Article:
By Mary Ellen Abell
Labeled a “maverick”, “eccentric” and “a painter’s painter”, the early American modernist Edwin Walter Dickinson (1893-1978) has long been admired by many artists and scholars for the originality of his vision, but he has not been accorded the status given to many of his contemporaries. This is probably due in part to the fact that scholars have considered that Dickinson’s paintings do not easily fit into the main categories which are commonly applied to mainstream American art of the early modernist period. Undoubtedly another cause for the artist’s delay in receiving more recognition stems from his long-term residence in Provincetown, Massachusetts, from 1913-1940. Dickinson only began to receive acknowledgment after 1944 from important institutions and scholars. This marks the period when he began spending winters in New York in order to teach.
In a 1983 dissertation by Mitchell Douglas Kahan, Dickinson’s work was situated in the context of subjectivist tendencies particular to some American artists working in the 1930s, but I would like to suggest that Dickinson’s art fits even more naturally into the period of the teens and 1920s in terms of its inward orientation and interest in landscape, tendencies which connect him with others of his generation, particularly some of the artists in the Stieglitz circle.
Early American modernists like Edwin Dickinson, Marsden Hartley, Arthur Dove, and Georgia O’Keeffe, were successors to a nineteenth-century American romanticism inherited from such artists as Cole, Bierstadt, Ryder and Blakelock and looked to nature for their inspiration. These independent artists transformed landscape motifs with their own deeply personal vision which did not comply with the traditional artistic portrayals of their time. They believed in the value of direct observation from nature and emphasized an American expression rooted in their immediate environment as can be seen, for instance, in Hartley’s and O’Keeffe’s bold landscapes of the American Southwest, Dove’s energetic waterscapes of Long Island Sound, and Dickinson’s moody Cape Cod seascapes. In the late teens and early '20s, Dickinson, O’Keeffe, Joseph Stella and Dove all explored romantic, often symbolic styles, and all were closely attuned to the living vibrancy of nature. One might say that these artists were joined not by a painting style, but by a mental attitude towards their work. That is to say, that feeling and method were intimately linked in their varying expressions.
More recent scholarship has begun to reject notions of a mainstream and to acknowledge the idea of modernism as embracing a fairly wide variety of styles and expressions originating in different parts of the country. Though the canon of American art history suggests that American landscape disappeared as a motif around 1918, in “provincial” places like Southern California and summer artist’s colonies the traditional pursuits of landscape and figure painting retained their primacy. Recently, the importance of artists’ colonies for the development of some modernist art has been acknowledged. Advanced painters like O’Keeffe, Dove, John Marin, and Dickinson preferred remoteness and solitude in order to think and immerse themselves in nature and, in some cases, chose to live in close proximity to "naive" cultures with strong traditional ties to the natural world. Several of the artists– such as Hartley, Marin, and O’Keeffe– discovered the terrain of New Mexico and additional subject matter in the indigenous Indian culture. Others– like Dickinson, Hartley, and Charles Demuth–went to Provincetown, a small fishing village located on the outer tip of Cape Cod that was largely peopled by Portuguese fishermen and their families, who still kept their cultural traditions and native language.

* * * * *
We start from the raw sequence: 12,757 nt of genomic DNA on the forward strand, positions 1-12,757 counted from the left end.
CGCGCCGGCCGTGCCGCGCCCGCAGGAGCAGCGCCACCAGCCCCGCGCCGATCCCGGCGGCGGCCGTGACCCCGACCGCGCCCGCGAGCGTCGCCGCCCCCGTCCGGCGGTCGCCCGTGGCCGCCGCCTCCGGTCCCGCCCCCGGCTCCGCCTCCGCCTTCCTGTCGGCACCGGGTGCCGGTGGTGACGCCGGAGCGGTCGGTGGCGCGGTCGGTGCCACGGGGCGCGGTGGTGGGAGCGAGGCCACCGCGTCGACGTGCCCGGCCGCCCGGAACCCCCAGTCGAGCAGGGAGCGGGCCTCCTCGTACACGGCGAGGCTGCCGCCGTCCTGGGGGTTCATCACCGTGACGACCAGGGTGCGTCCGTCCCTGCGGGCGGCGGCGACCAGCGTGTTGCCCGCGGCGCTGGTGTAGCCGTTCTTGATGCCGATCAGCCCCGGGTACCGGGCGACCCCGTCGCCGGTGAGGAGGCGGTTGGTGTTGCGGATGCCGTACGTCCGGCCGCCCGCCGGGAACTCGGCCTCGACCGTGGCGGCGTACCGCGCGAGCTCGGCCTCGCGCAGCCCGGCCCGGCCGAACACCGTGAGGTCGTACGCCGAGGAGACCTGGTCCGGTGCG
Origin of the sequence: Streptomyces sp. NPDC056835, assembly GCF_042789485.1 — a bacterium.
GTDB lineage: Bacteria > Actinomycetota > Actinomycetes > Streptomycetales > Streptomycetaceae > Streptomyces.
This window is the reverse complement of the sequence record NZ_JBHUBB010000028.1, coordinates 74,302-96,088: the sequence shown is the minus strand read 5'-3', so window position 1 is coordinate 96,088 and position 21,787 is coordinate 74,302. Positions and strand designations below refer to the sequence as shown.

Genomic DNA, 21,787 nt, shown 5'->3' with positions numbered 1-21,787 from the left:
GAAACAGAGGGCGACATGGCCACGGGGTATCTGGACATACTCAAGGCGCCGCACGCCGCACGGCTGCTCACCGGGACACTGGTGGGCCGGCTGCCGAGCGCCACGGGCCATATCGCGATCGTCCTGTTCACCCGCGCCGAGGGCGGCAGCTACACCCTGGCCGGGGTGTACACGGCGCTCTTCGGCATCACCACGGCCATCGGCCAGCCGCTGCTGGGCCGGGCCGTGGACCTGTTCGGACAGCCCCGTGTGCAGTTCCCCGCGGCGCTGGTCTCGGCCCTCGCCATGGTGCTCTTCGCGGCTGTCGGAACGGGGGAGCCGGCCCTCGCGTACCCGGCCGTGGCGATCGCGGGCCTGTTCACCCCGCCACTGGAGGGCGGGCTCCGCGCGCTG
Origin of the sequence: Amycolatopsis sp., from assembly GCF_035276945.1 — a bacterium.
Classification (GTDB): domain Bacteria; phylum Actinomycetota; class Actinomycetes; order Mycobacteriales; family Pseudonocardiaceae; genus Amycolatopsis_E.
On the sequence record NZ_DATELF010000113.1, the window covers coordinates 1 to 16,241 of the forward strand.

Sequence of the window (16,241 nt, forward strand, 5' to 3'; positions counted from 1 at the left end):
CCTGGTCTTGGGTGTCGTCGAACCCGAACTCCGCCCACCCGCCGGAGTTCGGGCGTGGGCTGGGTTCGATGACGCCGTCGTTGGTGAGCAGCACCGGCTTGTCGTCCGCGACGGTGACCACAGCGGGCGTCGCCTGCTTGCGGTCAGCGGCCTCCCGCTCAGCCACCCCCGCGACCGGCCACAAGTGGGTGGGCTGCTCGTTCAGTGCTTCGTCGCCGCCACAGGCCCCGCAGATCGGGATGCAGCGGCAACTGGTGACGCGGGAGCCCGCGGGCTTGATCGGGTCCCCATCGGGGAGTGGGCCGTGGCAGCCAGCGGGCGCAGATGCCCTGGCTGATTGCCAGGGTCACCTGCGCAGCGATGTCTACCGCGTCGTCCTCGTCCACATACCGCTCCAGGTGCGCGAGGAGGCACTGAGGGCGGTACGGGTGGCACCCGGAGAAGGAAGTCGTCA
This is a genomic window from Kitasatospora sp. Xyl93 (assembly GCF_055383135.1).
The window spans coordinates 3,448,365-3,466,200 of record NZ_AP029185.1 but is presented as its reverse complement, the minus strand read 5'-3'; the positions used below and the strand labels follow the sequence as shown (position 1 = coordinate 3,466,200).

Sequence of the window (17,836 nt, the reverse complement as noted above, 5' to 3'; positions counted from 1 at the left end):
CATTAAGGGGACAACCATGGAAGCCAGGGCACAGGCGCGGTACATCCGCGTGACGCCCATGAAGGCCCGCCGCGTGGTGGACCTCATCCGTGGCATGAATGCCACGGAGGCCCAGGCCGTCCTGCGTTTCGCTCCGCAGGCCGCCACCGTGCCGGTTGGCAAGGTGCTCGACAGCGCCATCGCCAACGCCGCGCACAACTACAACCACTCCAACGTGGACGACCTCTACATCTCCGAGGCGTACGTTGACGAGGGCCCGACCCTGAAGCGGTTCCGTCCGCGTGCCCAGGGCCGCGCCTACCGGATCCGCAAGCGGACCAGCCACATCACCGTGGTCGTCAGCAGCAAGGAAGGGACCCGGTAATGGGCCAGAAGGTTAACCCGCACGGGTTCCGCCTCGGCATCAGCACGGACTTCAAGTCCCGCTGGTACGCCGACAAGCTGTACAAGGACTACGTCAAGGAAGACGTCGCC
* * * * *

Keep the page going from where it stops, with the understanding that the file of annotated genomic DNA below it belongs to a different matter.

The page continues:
Another link between many of the artists of the Stieglitz circle and Dickinson, which might partially explain shared concerns, is the similarity of their artistic education. Like many others of his generation, including Hartley, Marin, Alfred H. Maurer, O’Keeffe, Sheeler, and Stella, Dickinson was trained by William Merritt Chase, who had himself been instructed at the Royal Academy in Munich. As William H. Gerdts has stated, during the period of Chase’s studies there, the modernist concept of “the primacy of method and technique over subject matter began to be stressed” at Munich’s Royal Academy over traditional approaches to art. Adopting the alla prima technique favored by the Munich Realist Wilhelm Leibl, Chase considered painting a labor of love. He advised his students, “Play with your paint, be happy over it, sing at your work.” It was Chase’s philosophy that when an artist enjoyed painting this would be transmitted to the viewer. Chase encouraged his students to cultivate their own individuality and learn to express their unique vision of the world. “The value of a work of art depends simply and solely on the height of inspiration, on the greatness of soul, of the man who produced it,” he said. He encouraged his students to experiment and to approach nature from new vantage points, offering prizes for the most imaginative compositions. Chase’s stress on the technique of painting rather than subject matter, his insistence that the unique soul of the artist would be present in the completed work, and his belief in the central role of inspiration rather than method as the key to producing significant artworks might be seen to be common characteristics connecting Dickinson and others of his generation who studied with Chase and were a part of the Stieglitz circle.